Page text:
Sixth Form

From The Head of Sixth Form

The range of choices today for young people at sixteen can seem bewildering.

Our aim is to prepare students for further study in universities around the world and for their future life. The Sixth Form at BST provides an environment where students receive direction whilst being given opportunities for independence both through their studies and in their contributions to the school and the wider community.

As well as academic success, what happens outside the classroom is of great importance. BST provides a holistic education to produce well rounded young adults.

A full enrichment programme as part of the AQA Baccalaureate is offered and this provides an opportunity to develop personalities, leadership skills, community spirit and self-confidence. There are abundant opportunities to participate and compete in Music and Sports.

The BST Outdoors program is a unique feature of our educational provision and all students go on both a summer and winter trip to the Japanese Alps. Being involved in the life of BST, taking responsibility and maximising the opportunities for personal development is central to the life of a BST Sixth Former. This is reflected in the mature attitude of our students, both academically and socially, and how they carry out their duties as prefects.

I hope that you will want to find out more about our wonderful school. If you are in Tokyo, please come and visit us by booking a tour. I’m sure you will be impressed with what we have to offer.

Mark Starbuck
Head of Sixth Form

 


Why A levels?

The last two years of Secondary School in any education system are the most critical. Parents are often torn when making the decision about the most appropriate system for their child. So which choice is best; A level, International Baccalaureate or the American system? To answer this we must explore the key features of each.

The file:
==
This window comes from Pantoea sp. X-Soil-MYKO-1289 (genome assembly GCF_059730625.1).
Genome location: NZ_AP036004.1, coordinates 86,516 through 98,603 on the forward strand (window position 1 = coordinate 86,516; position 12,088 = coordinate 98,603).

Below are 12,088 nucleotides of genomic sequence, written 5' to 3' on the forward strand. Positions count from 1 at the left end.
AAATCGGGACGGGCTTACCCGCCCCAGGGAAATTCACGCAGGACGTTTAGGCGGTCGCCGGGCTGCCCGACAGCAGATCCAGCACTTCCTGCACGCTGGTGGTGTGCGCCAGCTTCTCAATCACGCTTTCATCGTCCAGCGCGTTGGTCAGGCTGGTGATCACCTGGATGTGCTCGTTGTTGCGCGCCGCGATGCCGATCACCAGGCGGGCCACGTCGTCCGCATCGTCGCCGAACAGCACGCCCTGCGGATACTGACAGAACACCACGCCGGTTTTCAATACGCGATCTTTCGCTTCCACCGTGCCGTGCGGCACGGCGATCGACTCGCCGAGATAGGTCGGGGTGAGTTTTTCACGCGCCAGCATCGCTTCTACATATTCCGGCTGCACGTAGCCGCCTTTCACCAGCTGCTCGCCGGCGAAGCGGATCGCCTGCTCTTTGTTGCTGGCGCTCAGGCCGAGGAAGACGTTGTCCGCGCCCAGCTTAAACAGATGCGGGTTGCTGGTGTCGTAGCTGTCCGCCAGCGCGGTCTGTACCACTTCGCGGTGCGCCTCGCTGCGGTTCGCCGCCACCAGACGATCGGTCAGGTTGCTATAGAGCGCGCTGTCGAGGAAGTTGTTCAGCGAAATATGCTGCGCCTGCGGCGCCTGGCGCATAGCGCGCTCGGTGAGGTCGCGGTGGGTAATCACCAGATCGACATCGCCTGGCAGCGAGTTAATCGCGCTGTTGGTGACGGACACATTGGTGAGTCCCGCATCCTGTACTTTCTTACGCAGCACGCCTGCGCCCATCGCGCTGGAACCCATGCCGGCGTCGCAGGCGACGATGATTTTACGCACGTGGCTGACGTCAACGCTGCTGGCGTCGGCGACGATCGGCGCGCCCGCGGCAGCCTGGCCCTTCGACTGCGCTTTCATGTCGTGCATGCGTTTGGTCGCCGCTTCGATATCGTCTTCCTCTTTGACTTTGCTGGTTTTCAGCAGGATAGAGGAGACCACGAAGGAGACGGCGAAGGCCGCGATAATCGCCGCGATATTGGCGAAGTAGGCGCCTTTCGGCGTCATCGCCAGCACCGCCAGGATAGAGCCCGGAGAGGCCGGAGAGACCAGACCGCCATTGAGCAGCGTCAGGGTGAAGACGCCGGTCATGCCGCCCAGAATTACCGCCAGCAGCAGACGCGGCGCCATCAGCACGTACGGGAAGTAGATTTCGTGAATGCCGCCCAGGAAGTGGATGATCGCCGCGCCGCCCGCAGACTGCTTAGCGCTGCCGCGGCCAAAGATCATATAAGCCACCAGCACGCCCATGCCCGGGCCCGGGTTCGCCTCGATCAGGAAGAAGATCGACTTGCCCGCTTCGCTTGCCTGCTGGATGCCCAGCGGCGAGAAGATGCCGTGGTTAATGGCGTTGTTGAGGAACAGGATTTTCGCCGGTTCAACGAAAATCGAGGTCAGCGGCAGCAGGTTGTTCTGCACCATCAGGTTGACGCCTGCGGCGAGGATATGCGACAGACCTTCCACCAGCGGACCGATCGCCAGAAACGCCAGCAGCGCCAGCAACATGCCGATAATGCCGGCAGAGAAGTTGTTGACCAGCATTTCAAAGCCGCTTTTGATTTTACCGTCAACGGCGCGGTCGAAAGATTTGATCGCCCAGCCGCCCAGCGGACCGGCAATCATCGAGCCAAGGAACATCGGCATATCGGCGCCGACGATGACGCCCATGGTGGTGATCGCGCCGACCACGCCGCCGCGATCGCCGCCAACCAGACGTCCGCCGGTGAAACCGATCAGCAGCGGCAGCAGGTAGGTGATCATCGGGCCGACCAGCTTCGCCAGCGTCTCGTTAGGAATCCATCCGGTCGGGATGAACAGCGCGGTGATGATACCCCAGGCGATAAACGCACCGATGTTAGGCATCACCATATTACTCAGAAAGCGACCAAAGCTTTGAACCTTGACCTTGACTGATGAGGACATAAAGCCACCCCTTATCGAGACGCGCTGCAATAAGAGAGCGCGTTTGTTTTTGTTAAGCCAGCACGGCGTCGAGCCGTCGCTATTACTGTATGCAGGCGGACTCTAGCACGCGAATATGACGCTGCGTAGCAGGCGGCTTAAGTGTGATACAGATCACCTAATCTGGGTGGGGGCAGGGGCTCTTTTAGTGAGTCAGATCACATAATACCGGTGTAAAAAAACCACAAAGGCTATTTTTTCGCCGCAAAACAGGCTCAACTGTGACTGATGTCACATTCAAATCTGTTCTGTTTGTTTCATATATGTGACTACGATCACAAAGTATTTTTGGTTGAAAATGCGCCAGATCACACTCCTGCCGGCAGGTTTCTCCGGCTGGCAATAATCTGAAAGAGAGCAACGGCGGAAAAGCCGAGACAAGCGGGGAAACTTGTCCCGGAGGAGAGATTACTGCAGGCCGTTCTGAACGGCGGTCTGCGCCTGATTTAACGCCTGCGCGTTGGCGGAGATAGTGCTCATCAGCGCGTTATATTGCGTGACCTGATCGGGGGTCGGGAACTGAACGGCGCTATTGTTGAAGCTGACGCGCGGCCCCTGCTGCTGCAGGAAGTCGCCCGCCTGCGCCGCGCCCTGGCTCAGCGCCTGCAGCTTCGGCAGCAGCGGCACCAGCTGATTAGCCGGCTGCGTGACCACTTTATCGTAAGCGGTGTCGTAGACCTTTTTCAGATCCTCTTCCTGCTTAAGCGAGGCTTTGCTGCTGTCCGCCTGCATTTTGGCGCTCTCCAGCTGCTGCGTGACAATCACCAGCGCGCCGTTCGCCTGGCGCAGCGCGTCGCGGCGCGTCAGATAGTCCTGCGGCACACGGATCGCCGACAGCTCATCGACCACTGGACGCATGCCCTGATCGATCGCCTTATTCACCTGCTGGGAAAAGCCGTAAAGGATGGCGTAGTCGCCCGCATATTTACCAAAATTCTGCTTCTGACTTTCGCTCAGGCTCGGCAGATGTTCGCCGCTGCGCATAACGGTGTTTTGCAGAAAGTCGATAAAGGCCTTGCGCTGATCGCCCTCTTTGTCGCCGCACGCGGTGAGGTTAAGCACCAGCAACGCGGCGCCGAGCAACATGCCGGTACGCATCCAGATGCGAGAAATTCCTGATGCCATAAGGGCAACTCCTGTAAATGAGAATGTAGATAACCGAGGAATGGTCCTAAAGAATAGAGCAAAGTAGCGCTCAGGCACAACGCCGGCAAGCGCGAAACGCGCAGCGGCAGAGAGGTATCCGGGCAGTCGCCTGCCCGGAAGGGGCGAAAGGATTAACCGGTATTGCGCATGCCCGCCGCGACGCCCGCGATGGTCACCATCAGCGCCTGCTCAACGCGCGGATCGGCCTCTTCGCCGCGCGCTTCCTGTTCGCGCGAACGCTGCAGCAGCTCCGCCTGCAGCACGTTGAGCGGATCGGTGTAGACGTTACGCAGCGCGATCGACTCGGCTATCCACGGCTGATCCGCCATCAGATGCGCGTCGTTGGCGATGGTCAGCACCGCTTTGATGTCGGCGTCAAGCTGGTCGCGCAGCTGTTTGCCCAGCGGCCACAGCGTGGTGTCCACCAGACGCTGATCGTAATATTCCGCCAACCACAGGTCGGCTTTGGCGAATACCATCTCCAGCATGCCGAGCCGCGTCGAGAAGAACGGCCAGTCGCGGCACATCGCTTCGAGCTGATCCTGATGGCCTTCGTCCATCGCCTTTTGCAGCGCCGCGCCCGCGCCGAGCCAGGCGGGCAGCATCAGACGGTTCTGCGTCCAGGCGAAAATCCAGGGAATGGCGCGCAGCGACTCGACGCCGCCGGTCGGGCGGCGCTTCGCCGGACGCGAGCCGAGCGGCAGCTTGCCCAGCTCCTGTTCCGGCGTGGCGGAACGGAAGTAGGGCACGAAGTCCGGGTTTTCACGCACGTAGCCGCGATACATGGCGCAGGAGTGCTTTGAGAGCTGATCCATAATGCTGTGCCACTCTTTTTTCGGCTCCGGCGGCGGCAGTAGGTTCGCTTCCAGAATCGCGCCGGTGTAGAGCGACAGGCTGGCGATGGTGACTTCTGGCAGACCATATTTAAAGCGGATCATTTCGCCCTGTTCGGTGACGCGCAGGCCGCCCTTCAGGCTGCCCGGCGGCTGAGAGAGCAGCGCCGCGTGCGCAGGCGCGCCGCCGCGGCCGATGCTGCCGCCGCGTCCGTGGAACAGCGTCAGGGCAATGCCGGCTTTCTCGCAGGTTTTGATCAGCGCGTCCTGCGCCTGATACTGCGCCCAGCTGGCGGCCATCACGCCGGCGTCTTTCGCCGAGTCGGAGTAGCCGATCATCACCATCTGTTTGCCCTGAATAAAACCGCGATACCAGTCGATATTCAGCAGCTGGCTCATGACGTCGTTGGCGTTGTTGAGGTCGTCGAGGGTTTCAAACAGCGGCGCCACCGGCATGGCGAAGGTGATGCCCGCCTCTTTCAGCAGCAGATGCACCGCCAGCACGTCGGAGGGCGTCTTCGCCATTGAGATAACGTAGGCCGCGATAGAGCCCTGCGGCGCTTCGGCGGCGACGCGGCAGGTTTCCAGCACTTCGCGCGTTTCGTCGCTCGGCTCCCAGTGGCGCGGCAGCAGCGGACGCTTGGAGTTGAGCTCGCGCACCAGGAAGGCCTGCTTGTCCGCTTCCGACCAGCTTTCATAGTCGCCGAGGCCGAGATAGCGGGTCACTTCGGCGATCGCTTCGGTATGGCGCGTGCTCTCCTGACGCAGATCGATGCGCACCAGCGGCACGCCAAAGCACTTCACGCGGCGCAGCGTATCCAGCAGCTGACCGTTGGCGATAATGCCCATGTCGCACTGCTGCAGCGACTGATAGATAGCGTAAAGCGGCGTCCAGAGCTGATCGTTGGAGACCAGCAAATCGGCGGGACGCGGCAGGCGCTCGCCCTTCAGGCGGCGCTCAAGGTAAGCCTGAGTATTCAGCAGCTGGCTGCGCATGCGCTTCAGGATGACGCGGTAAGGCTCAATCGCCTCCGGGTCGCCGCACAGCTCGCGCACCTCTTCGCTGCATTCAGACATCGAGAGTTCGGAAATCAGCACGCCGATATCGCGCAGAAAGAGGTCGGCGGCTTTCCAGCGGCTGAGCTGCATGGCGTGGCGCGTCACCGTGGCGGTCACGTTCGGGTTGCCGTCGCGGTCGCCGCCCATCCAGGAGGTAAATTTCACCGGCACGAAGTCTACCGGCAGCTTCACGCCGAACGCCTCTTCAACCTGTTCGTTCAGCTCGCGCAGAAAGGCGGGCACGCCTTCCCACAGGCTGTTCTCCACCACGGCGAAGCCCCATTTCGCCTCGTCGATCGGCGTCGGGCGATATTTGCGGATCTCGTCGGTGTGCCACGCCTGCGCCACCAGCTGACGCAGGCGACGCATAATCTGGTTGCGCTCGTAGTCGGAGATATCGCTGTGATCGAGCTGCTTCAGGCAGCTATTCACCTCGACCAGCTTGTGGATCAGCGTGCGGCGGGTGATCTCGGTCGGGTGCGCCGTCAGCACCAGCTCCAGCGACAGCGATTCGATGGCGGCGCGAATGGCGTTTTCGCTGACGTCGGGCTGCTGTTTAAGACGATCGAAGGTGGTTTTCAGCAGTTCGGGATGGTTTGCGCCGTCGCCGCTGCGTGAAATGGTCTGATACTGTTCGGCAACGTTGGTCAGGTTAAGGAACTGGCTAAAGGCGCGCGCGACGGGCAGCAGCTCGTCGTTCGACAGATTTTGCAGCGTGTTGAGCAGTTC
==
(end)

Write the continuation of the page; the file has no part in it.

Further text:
International Baccalaureate

The International Baccalaureate has several distinctive features, the main one being compulsory breadth of study. All students must study English, Mathematics, a Science, a Humanity and a language and can choose a creative subject or an additional science, humanity or language.

For many students this is an excellent system and is a rigorous preparation for university. Some students do not like this compulsory breadth of study. A student wishing to study medicine or Natural Sciences, for example, may wish to study all 3 sciences and Mathematics. This combination is not possible in the IB.

As part of the IB, students follow a course called ‘Theory of Knowledge’, complete an extended essay and must also demonstrate participation in ‘Creativity, Action and Service’ (CAS). This is an excellent aspect of the International Baccalaureate and it ensures that students leave school with a well-rounded education with a sense of social responsibility.

The American System

The American system has the potential to be excellent and there are some excellent American schools. It allows a great deal of flexibility in the courses that can be chosen and allows schools to develop courses in line with the staff they have available. This is because the American system is based on the idea that school districts can choose the courses that will be offered to students in their schools. American schools generally offer the same range of compulsory subjects but elective subjects vary based on ideology, funding and resources.